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We raise baby chicks and at times sell full size chickens.  We also raise tilapia fish for aquaponics and for eating.  Our farms has goats, peacocks, chickens, guineas, turkeys, fish, our pet turtle, 3 cats and 1 boxer dog.  We raise and sell pond plants and Koi fish and have fresh honey from our bees.  Most recently I have been making Lip Balm from the bees wax.  We have eggs to sell most of...

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post #4 of 21
Quote:
Originally Posted by Fred's Hens View Post

Some folks change to Grower until the eggs come.  Others, simply feed the starter until the eggs come.  It's merely a choice.
Pretty much what Fred says. I'm of the "keep them on starter until I see the first eggs" myself so as to not have to buy yet another type of feed on top of what I'm already buying. Either way will work.
Chance favors the prepared mind.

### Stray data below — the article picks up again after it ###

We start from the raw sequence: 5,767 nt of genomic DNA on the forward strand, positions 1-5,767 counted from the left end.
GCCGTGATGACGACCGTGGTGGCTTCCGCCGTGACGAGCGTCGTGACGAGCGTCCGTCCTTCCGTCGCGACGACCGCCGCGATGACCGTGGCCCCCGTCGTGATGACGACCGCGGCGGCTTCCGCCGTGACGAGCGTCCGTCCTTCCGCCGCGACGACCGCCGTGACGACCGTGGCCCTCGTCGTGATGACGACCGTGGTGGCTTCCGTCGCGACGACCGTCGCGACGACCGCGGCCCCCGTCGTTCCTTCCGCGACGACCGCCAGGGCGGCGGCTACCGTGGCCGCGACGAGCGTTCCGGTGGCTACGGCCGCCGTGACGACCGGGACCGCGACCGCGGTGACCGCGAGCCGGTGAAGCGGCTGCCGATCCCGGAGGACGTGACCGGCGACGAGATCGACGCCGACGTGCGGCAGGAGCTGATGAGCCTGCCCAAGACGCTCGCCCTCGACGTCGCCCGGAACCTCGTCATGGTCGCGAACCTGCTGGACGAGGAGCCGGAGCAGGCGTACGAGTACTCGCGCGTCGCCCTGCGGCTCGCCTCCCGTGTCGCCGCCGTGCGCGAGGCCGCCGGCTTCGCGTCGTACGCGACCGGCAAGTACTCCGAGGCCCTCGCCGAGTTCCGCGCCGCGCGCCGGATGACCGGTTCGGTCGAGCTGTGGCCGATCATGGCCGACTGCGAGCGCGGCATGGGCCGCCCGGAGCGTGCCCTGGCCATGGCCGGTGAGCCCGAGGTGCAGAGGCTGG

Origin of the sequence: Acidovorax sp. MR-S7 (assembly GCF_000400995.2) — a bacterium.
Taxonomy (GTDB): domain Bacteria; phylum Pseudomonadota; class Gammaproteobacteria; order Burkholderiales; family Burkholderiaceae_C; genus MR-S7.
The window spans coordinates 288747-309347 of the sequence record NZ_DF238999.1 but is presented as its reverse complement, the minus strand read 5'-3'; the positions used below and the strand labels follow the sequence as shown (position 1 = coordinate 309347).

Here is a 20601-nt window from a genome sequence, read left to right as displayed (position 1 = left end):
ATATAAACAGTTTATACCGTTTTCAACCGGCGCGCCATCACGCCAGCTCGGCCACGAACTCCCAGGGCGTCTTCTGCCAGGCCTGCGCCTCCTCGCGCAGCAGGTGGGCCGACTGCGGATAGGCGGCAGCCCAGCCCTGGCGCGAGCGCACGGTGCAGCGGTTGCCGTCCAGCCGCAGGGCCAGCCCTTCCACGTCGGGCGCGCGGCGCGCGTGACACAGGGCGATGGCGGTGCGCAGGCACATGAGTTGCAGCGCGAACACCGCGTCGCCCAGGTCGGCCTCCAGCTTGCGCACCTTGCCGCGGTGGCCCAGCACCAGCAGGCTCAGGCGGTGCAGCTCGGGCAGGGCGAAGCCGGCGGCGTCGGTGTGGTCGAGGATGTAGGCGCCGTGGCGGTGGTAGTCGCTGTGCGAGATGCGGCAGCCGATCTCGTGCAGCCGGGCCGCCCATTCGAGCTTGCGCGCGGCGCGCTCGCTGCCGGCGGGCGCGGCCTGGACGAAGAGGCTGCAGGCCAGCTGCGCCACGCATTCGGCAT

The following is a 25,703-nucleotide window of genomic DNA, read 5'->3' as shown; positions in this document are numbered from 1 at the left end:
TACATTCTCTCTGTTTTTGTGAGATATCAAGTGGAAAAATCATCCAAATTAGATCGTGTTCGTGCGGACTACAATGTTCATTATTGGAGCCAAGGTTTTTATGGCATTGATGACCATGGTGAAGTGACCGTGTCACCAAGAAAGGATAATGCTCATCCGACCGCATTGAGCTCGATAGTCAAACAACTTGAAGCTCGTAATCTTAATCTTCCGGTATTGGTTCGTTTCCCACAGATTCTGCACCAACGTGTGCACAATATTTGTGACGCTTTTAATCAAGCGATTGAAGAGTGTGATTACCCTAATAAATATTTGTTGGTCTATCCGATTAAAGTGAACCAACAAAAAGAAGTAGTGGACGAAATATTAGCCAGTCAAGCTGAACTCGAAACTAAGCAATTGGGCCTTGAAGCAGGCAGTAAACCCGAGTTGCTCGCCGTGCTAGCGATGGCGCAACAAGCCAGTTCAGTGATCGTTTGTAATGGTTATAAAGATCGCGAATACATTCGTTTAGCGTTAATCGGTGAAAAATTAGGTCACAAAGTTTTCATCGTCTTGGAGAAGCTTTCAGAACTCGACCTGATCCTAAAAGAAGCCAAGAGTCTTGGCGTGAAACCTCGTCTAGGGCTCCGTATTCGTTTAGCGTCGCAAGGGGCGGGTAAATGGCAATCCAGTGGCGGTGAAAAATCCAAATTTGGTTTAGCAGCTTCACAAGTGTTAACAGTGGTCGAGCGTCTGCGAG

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Chance favors the prepared mind.
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post #5 of 21

My local feed store and Purina both recomended to keep them on the starter until 18 weeks or they start laying. I asked Purina about that and taking them off the medicated starter before they start laying be cause I had been told not to eat the eggs for a month. Here's their response.

 

"You would switch the chicks to layer feed at 18 weeks of age. The medication in the starter feed stays in the gut of the chicken and does not transfer to the eggs or meat of the chicken so it is safe to eat the eggs. If you have questions, please let me know."